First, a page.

From Paris, March 2006
Students and workers in France have forged a powerful alliance against the government and its neo-liberal economic policies. Mass organizations of high school and university students, all three federations of unions, and all left parties are coordinating actions together. This alliance is shaking the French government in ways and to depths not seen since May 1968. The messages that this alliance sends across Europe and beyond are (1) that dismantling of the welfare state has reached its limits and (2) that continuing the dismantling risks provoking mass resistance. The specter of a real opposition to global neo-liberal capitalism in its centers has materialized. The pseudo oppositions of the social democrats are exposed.
Photo by Patrice Leclerc, La photothèque du mouvement social, 28 March 2006
For years, the “socialist leaders” of Europe have profoundly limited their opposition to the roll-back of social services, wages, and job protections. They offered merely to slow its pace. They had been captured by the corporate mantra — imported from the US and UK — that the world economy and global competition required nothing less than “modernization.” This bizarre Orwellian term described an actual historic going backwards to a pre-World War 2 kind of capitalism with its extreme inequalities of wealth, income, power, and cultural opportunities. The current movement in France is so powerful that it has, at least for the moment, silenced the usual voices of left accommodation to neo-liberalism.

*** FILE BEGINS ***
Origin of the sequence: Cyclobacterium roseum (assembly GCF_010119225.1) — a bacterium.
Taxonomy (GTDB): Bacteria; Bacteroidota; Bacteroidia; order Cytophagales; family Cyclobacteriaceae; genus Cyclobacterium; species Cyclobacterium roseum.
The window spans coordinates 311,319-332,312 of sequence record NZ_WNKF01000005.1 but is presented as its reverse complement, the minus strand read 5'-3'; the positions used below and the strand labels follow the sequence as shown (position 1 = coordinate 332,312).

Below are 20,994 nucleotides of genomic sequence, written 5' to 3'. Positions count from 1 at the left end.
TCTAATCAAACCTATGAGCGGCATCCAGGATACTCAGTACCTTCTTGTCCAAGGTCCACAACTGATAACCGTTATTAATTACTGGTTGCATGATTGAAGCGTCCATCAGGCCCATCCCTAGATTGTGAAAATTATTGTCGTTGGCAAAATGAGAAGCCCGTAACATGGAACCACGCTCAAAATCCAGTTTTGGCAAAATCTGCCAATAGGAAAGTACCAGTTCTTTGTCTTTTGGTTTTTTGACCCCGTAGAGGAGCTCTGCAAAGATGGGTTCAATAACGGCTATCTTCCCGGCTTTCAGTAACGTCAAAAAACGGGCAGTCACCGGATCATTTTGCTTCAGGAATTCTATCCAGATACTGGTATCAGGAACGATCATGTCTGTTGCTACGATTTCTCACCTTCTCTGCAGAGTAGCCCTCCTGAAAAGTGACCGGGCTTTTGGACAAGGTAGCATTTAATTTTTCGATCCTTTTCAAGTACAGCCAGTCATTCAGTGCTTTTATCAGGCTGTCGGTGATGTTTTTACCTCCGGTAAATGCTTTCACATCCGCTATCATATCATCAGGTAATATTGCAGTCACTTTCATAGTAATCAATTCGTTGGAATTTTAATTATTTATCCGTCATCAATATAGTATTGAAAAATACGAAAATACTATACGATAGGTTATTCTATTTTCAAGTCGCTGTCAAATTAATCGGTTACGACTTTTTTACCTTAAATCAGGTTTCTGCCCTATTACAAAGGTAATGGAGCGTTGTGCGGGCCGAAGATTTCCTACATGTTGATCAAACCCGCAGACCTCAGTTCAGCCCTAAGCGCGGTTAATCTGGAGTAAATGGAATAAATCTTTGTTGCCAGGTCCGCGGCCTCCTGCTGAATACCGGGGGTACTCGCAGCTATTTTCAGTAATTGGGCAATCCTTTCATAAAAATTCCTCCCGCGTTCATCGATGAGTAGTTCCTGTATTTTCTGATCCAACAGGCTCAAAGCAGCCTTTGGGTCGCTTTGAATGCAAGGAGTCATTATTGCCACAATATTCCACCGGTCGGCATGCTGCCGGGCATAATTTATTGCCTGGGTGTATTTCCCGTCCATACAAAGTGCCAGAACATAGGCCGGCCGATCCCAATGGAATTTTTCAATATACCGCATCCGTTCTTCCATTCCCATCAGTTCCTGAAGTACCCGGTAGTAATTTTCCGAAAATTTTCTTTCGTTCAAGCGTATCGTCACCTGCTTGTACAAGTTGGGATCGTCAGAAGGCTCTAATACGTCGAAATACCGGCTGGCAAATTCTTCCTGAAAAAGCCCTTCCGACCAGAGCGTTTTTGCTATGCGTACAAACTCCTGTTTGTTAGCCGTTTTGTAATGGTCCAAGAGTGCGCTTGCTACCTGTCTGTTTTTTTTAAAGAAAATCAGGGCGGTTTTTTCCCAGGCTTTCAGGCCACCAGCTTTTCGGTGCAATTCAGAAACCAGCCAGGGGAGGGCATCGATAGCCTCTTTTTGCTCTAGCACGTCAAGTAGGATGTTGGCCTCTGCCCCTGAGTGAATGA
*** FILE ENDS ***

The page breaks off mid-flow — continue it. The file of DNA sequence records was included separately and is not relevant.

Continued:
A political bubble is bursting in France. That bubble emerged as the conservatives currently in power — drawn chiefly from top corporate managements — got carried away in a spiraling neo-liberal euphoria. In the linear logic of simplistic politics, they kept pushing one deregulation after another, one assault on job security and labor protections after another. The process spun out of control and inflated beyond politically sustainability.
What took French neo-liberalism over the edge was a new rule rushed into law (the CPE) by Prime Minister Dominque de Villepin. It attacked young workers under 26 years of age by allowing employers to fire them without cause for 2 years instead of the previous rule of 6 months. Such a step would save employers more of the costs and bad publicity of justifying dismissals in the special tribunals France established to hear workers’ complaints of unjust terminations.
In the inverted language of neo-liberal public policy, the French government tried to sell the CPE law as “labor reform.” Employers would now hire more of the unemployed Arab and African youth — those who had protested their conditions so dramatically last autumn — “because public policy is sensitive to minority youth needs.”
French officials tried thus to market a law subsidizing business as if it were meant to provide social support for poor minorities. However, millions of French citizens, including many minority youth, were not fooled. Those are the millions demonstrating in increasing numbers over the last two weeks.